It all pretty much starts in kindergarten, when you go to the lunchroom with your class. I have vague recollections of taking a tray, getting chocolate milk and bread — most likely I am blocking out anything healthy that also might have been on the tray. But lunch time, back then, seemed more about hanging out with your friends than it did about eating. (Let’s be honest, for me, it was always about eating. Which could explain why I never had that many friends.) As you got older, you were part of different groups of friends, and most likely you always ate lunch with them. At that point, you probably no longer ate school lunch, you just brought something from home. I used to make myself lunch, not because my mother wouldn’t make it for me but because I could sneak a few more minutes of TV time (on the black and white TV in the kitchen) while I made it. Of course, I usually ended up eating half of my lunch while making it, but that is beside the point.
In high school you could eat lunch in the lunchroom or outside — we thought we were the coolest. Especially if you were a junior or a senior. Then you were allowed to go off campus altogether. Nothing tasted as sweet as Baskin Robbins ice cream from the Bergen Mall.
Then came college. In Stern College for Women and Others, the fine institution that I attended, we loved going to the cafeteria for lunch. We were a hearty bunch of women, and not only was the food good, but the staff who served the food was both funny and fun to be around. And it seemed that our caf cards never ran out of money. I’m not sure how that worked. You ate lunch with the people who were on the same class schedule as you were. Sometimes that was great and sometimes you just ended up eating alone and possibly getting work done. But it was still a very social aspect of your day.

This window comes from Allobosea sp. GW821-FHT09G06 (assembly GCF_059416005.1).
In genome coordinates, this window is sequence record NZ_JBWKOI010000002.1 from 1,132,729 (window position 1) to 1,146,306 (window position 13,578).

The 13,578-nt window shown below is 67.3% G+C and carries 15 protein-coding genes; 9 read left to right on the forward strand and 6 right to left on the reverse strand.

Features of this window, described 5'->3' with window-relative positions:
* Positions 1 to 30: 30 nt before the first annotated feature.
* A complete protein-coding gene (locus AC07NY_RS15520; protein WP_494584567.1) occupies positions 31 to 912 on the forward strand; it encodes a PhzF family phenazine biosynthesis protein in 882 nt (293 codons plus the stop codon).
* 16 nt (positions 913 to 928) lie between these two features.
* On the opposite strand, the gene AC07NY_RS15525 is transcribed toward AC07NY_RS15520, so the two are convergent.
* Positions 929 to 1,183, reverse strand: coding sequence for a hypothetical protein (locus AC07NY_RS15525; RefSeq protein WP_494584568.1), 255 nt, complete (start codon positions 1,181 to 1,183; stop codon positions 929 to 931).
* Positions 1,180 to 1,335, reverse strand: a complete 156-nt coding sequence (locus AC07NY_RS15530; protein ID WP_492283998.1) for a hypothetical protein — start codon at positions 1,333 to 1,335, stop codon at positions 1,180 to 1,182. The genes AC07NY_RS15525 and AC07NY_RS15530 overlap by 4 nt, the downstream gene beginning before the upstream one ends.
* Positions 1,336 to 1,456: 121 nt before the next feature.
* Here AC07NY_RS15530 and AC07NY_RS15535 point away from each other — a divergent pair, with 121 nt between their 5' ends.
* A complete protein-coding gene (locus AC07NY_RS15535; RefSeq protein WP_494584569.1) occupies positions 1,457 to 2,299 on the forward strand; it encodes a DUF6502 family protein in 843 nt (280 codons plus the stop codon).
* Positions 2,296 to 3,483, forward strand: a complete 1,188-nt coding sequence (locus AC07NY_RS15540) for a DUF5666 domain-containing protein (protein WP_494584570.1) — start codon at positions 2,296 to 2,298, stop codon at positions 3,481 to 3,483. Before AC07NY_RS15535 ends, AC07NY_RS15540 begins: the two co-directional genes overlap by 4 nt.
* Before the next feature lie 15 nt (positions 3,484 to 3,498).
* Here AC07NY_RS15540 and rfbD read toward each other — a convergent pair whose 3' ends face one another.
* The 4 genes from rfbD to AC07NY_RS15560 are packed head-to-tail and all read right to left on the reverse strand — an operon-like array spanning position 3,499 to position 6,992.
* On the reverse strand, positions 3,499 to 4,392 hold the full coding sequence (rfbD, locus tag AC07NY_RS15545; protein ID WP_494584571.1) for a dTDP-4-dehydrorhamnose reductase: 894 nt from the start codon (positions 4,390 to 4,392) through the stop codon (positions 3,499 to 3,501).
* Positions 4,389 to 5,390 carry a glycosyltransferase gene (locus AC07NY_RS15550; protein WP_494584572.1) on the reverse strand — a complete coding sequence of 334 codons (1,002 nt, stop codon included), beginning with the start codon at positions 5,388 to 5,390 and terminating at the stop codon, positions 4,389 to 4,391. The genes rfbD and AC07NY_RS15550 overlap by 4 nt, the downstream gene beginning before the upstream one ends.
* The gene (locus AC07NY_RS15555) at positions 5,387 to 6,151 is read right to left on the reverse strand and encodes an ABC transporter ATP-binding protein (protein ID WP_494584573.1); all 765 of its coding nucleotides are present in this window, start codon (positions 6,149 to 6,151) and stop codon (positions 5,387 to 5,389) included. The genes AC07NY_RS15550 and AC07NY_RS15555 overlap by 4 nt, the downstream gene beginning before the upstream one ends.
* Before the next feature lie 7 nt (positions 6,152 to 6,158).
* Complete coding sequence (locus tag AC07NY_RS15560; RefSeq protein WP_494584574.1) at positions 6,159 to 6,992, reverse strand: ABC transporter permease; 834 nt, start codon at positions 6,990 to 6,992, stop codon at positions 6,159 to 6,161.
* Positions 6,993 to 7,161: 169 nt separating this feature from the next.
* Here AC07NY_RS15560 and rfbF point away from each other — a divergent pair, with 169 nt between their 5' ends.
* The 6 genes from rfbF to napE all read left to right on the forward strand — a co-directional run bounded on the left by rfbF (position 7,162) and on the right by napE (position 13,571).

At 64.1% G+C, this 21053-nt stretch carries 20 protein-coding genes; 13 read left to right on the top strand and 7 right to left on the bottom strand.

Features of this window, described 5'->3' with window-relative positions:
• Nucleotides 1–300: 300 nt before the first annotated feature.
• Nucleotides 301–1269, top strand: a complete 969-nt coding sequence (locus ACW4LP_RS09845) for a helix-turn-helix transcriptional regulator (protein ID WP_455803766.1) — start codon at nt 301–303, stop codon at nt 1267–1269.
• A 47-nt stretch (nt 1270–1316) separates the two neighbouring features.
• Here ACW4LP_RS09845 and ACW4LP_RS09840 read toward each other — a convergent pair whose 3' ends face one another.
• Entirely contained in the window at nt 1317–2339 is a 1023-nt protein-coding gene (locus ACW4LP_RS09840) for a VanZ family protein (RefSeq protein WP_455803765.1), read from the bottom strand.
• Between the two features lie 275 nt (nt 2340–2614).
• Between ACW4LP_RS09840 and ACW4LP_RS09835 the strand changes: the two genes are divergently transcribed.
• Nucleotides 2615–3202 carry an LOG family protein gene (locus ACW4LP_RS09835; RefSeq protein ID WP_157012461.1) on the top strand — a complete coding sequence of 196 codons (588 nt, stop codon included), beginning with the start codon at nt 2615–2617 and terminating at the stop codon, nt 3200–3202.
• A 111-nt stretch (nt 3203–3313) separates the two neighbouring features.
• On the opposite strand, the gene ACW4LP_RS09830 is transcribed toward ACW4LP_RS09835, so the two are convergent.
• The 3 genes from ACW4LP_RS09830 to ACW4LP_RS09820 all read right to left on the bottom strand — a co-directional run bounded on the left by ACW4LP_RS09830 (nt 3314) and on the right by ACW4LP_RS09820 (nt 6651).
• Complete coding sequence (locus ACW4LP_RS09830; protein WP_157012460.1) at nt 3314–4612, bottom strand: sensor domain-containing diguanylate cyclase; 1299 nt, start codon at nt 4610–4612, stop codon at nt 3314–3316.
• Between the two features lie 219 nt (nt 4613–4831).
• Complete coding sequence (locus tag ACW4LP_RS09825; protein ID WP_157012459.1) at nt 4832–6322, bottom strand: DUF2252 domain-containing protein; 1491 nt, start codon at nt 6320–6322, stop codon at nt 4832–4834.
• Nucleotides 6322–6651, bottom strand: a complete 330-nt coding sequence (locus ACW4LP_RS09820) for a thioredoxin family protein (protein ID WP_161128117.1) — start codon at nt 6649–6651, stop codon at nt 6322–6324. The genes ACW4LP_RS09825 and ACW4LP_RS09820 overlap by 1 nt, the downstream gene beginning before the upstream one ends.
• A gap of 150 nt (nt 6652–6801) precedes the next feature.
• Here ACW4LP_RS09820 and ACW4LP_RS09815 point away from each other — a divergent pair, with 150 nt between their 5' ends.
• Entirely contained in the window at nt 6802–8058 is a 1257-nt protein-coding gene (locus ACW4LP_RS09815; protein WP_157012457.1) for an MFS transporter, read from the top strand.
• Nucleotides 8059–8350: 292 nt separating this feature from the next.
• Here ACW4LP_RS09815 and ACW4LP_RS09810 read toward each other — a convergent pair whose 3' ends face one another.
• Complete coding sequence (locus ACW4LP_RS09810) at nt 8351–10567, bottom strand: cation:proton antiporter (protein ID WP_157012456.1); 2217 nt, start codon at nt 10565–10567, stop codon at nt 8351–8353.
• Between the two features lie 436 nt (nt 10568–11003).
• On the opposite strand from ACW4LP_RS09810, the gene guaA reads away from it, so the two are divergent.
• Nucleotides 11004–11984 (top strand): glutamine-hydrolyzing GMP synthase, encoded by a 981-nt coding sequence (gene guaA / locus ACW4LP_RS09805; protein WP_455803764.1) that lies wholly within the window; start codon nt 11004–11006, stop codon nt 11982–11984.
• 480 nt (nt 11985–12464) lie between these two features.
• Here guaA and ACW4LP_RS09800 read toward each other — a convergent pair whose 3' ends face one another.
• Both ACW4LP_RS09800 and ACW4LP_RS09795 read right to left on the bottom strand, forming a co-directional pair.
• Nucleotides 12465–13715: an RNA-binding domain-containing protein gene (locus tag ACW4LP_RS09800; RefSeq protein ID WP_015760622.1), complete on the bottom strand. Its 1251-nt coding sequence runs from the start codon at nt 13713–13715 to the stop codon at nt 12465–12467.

And while we are on the subject of food in college — does anyone else remember the bagel dog? It was a hot dog inside a bagel that you could put in the microwave. It was both brilliant and delicious and I have not seen or eaten one since 1992. If anyone knows the fate of this fine food, please let me know! (Sorry, got a little off track there.)
But in all of these memories about meals of the past, of socializing with friends, of eating my friend Annie’s weird healthy snacks that her mother packed her, the subject of aging never came up. No one ever had to say no to a container of milk because it didn’t agree with their stomach. No one had to avoid potato chips because the sodium content was too high and they were worried about their blood pressure. No one had to take off the glasses they were wearing, put them on top of their heads, and then take another pair out of their knapsack so they could read the fiber content of the cereal they were eating. It was just like everything else when you were young — you just thought you would be young forever, and nothing would ever change. Not your friends, not the music you liked, not your eyesight, and certainly not your weight. Ahh, to be young and naive. Why don’t we appreciate that time in our lives? Why were we always looking at the clock, waiting for the bell to ring? Why doesn’t anyone warn us??
Every few weeks, I get together with a group of friends who I call the hockey moms. I think I have mentioned them before. We all met when our sons played hockey together in high school. We spent many a game together. We cried when we lost (kidding) and celebrated when we won (not kidding) and we all got to experience our sons’ championship season when they were seniors, and it was pretty amazing. When we meet for dinner we always have a lot of fun, and we act like teenagers. Teenagers who have to take their glasses off to read, who discuss their latest blood work, who empathize over situations with aging parents, who discuss the dreams they have for their children who don’t listen to them. You know. Teenage stuff. But even with all the stuff that makes us realize we are getting old, there is nothing like hanging out with your friends to make you feel young. And if the food is good, that is just a bonus.
Banji Ganchrow of Teaneck is not going anywhere this summer. She is waiting for GD #1 to move in so she can take her on lots and lots of walks.